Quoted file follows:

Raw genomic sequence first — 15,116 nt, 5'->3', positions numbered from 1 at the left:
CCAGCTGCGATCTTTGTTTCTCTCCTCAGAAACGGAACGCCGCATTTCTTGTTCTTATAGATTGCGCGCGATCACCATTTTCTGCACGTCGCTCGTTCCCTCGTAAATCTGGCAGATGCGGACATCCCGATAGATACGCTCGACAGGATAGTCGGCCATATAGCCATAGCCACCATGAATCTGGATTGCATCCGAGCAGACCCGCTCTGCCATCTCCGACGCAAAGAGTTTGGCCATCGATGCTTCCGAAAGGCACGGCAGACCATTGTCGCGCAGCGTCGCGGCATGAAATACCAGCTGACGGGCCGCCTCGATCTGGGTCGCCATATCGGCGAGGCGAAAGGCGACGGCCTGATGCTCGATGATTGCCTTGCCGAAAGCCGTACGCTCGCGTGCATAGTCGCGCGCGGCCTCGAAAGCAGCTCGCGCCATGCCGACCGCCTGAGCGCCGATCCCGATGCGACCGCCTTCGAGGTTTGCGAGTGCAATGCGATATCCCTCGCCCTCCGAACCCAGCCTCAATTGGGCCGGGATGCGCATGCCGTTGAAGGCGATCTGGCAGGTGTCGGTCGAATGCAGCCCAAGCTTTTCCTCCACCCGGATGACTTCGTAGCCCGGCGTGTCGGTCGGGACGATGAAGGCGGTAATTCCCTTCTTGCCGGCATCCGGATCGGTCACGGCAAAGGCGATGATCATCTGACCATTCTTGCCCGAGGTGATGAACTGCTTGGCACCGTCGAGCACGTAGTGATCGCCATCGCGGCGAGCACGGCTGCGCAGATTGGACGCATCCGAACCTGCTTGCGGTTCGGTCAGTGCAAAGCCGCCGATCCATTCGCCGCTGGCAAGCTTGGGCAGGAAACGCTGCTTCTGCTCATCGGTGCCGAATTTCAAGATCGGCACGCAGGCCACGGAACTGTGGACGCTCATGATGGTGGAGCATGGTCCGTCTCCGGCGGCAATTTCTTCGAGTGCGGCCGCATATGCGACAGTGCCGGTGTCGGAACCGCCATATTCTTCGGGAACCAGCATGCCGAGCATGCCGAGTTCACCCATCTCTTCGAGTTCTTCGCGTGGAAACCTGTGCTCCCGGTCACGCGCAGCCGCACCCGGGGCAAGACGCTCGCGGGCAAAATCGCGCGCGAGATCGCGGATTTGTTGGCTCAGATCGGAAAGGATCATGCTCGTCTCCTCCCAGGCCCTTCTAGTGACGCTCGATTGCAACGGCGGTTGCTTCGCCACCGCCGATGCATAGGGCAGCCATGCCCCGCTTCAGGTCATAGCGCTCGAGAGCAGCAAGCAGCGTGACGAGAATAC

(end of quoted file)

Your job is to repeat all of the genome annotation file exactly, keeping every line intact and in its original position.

Raw genomic sequence first — 15,116 nt, 5'->3', positions numbered from 1 at the left:
CCAGCTGCGATCTTTGTTTCTCTCCTCAGAAACGGAACGCCGCATTTCTTGTTCTTATAGATTGCGCGCGATCACCATTTTCTGCACGTCGCTCGTTCCCTCGTAAATCTGGCAGATGCGGACATCCCGATAGATACGCTCGACAGGATAGTCGGCCATATAGCCATAGCCACCATGAATCTGGATTGCATCCGAGCAGACCCGCTCTGCCATCTCCGACGCAAAGAGTTTGGCCATCGATGCTTCCGAAAGGCACGGCAGACCATTGTCGCGCAGCGTCGCGGCATGAAATACCAGCTGACGGGCCGCCTCGATCTGGGTCGCCATATCGGCGAGGCGAAAGGCGACGGCCTGATGCTCGATGATTGCCTTGCCGAAAGCCGTACGCTCGCGTGCATAGTCGCGCGCGGCCTCGAAAGCAGCTCGCGCCATGCCGACCGCCTGAGCGCCGATCCCGATGCGACCGCCTTCGAGGTTTGCGAGTGCAATGCGATATCCCTCGCCCTCCGAACCCAGCCTCAATTGGGCCGGGATGCGCATGCCGTTGAAGGCGATCTGGCAGGTGTCGGTCGAATGCAGCCCAAGCTTTTCCTCCACCCGGATGACTTCGTAGCCCGGCGTGTCGGTCGGGACGATGAAGGCGGTAATTCCCTTCTTGCCGGCATCCGGATCGGTCACGGCAAAGGCGATGATCATCTGACCATTCTTGCCCGAGGTGATGAACTGCTTGGCACCGTCGAGCACGTAGTGATCGCCATCGCGGCGAGCACGGCTGCGCAGATTGGACGCATCCGAACCTGCTTGCGGTTCGGTCAGTGCAAAGCCGCCGATCCATTCGCCGCTGGCAAGCTTGGGCAGGAAACGCTGCTTCTGCTCATCGGTGCCGAATTTCAAGATCGGCACGCAGGCCACGGAACTGTGGACGCTCATGATGGTGGAGCATGGTCCGTCTCCGGCGGCAATTTCTTCGAGTGCGGCCGCATATGCGACAGTGCCGGTGTCGGAACCGCCATATTCTTCGGGAACCAGCATGCCGAGCATGCCGAGTTCACCCATCTCTTCGAGTTCTTCGCGTGGAAACCTGTGCTCCCGGTCACGCGCAGCCGCACCCGGGGCAAGACGCTCGCGGGCAAAATCGCGCGCGAGATCGCGGATTTGTTGGCTCAGATCGGAAAGGATCATGCTCGTCTCCTCCCAGGCCCTTCTAGTGACGCTCGATTGCAACGGCGGTTGCTTCGCCACCGCCGATGCATAGGGCAGCCATGCCCCGCTTCAGGTCATAGCGCTCGAGAGCAGCAAGCAGCGTGACGAGAATAC